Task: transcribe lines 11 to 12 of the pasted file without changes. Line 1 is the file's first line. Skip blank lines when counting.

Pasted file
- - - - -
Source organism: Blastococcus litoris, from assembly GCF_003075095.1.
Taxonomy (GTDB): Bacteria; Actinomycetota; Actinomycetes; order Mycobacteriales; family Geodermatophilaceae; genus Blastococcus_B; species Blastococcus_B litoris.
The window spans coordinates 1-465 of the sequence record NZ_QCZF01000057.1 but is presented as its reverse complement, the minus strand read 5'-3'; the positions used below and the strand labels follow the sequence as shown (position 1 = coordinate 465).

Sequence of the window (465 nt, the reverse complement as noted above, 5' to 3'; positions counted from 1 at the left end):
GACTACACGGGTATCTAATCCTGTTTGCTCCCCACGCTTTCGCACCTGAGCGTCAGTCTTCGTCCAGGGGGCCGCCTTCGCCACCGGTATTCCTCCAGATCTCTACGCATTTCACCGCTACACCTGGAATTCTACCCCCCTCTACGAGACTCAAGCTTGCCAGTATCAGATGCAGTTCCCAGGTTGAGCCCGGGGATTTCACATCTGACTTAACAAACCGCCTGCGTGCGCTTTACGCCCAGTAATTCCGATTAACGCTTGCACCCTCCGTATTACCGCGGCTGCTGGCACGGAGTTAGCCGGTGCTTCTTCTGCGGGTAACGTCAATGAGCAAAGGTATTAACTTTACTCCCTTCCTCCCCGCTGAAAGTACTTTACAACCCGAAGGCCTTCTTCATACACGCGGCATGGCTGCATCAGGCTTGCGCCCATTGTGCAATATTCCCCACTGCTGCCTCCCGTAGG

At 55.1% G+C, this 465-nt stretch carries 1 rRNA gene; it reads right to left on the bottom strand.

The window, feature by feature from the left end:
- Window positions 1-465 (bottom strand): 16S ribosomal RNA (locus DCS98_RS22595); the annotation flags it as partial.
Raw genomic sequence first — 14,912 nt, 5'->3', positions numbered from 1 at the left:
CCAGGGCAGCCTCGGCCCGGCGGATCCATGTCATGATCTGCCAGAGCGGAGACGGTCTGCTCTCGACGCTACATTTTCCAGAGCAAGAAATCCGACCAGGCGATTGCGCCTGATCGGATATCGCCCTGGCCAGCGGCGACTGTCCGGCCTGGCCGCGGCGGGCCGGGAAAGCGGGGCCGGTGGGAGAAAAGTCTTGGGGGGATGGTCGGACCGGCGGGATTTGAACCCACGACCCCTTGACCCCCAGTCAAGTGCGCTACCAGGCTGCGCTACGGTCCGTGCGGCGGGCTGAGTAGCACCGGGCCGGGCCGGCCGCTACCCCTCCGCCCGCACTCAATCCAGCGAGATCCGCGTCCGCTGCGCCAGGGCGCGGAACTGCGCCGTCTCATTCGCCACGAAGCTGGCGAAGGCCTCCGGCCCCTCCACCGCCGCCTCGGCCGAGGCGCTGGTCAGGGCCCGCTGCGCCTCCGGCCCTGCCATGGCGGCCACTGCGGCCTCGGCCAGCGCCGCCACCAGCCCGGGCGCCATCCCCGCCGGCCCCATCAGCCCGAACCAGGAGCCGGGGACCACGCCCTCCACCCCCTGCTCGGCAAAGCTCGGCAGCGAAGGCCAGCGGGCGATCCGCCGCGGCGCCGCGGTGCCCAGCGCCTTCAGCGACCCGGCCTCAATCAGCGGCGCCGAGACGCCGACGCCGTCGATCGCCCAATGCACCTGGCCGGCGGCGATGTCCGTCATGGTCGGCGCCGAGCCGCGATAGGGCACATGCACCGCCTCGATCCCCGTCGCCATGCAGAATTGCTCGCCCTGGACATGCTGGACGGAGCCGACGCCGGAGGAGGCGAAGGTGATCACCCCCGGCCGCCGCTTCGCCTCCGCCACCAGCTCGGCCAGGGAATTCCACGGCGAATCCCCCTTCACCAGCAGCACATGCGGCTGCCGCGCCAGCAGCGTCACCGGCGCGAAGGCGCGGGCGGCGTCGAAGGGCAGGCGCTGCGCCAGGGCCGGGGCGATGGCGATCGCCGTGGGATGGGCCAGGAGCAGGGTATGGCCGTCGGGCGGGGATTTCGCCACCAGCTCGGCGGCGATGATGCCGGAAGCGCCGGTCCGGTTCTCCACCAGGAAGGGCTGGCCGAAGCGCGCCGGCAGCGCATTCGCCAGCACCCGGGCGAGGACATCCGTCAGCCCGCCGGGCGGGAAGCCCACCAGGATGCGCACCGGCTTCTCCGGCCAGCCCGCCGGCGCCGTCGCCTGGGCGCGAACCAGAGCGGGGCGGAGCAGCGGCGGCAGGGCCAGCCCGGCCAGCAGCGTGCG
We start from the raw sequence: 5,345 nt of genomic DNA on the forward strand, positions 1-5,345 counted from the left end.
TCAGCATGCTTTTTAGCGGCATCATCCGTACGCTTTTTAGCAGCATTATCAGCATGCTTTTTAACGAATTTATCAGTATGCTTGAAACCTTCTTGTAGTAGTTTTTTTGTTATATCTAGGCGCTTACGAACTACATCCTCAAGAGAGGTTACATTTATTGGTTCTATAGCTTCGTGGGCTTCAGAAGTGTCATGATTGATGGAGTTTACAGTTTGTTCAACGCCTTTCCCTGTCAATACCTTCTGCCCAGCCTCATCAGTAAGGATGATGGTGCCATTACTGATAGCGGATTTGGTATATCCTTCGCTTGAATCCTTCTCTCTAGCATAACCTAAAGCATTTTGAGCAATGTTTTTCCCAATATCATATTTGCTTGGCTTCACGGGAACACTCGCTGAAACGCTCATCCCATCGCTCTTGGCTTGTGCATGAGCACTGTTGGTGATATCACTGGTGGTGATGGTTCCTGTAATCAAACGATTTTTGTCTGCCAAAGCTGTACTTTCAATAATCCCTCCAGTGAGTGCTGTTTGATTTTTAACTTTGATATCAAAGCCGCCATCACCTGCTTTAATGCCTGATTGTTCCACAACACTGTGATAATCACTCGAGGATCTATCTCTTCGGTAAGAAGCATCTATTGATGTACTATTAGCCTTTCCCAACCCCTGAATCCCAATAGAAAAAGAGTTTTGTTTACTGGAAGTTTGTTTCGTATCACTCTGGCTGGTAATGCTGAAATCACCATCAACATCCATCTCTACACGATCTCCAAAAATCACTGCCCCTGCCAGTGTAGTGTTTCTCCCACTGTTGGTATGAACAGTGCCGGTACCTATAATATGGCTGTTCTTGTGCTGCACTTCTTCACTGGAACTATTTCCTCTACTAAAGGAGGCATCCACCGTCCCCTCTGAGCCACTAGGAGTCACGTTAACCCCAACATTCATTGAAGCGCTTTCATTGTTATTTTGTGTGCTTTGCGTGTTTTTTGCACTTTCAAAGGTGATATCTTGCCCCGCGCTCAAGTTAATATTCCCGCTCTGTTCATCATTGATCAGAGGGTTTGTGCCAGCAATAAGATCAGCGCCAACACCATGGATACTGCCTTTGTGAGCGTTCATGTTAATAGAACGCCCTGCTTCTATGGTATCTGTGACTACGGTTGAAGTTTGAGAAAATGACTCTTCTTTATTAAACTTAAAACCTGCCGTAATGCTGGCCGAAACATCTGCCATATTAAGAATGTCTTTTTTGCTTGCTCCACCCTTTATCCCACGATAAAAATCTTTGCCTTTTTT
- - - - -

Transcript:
We start from the raw sequence: 5,345 nt of genomic DNA on the forward strand, positions 1-5,345 counted from the left end.
TCAGCATGCTTTTTAGCGGCATCATCCGTACGCTTTTTAGCAGCATTATCAGCATGCTTTTTAACGAATTTATCAGTATGCTTGAAACCTTCTTGTAGTAGTTTTTTTGTTATATCTAGGCGCTTACGAACTACATCCTCAAGAGAGGTTACATTTATTGGTTCTATAGCTTCGTGGGCTTCAGAAGTGTCATGATTGATGGAGTTTACAGTTTGTTCAACGCCTTTCCCTGTCAATACCTTCTGCCCAGCCTCATCAGTAAGGATGATGGTGCCATTACTGATAGCGGATTTGGTATATCCTTCGCTTGAATCCTTCTCTCTAGCATAACCTAAAGCATTTTGAGCAATGTTTTTCCCAATATCATATTTGCTTGGCTTCACGGGAACACTCGCTGAAACGCTCATCCCATCGCTCTTGGCTTGTGCATGAGCACTGTTGGTGATATCACTGGTGGTGATGGTTCCTGTAATCAAACGATTTTTGTCTGCCAAAGCTGTACTTTCAATAATCCCTCCAGTGAGTGCTGTTTGATTTTTAACTTTGATATCAAAGCCGCCATCACCTGCTTTAATGCCTGATTGTTCCACAACACTGTGATAATCACTCGAGGATCTATCTCTTCGGTAAGAAGCATCTATTGATGTACTATTAGCCTTTCCCAACCCCTGAATCCCAATAGAAAAAGAGTTTTGTTTACTGGAAGTTTGTTTCGTATCACTCTGGCTGGTAATGCTGAAATCACCATCAACATCCATCTCTACACGATCTCCAAAAATCACTGCCCCTGCCAGTGTAGTGTTTCTCCCACTGTTGGTATGAACAGTGCCGGTACCTATAATATGGCTGTTCTTGTGCTGCACTTCTTCACTGGAACTATTTCCTCTACTAAAGGAGGCATCCACCGTCCCCTCTGAGCCACTAGGAGTCACGTTAACCCCAACATTCATTGAAGCGCTTTCATTGTTATTTTGTGTGCTTTGCGTGTTTTTTGCACTTTCAAAGGTGATATCTTGCCCCGCGCTCAAGTTAATATTCCCGCTCTGTTCATCATTGATCAGAGGGTTTGTGCCAGCAATAAGATCAGCGCCAACACCATGGATACTGCCTTTGTGAGCGTTCATGTTAATAGAACGCCCTGCTTCTATGGTATCTGTGACTACGGTTGAAGTTTGAGAAAATGACTCTTCTTTATTAAACTTAAAACCTGCCGTAATGCTGGCCGAAACATCTGCCATATTAAGAATGTCTTTTTTGCTTGCTCCACCCTTTATCCCACGATAAAAATCTTTGCCTTTTTT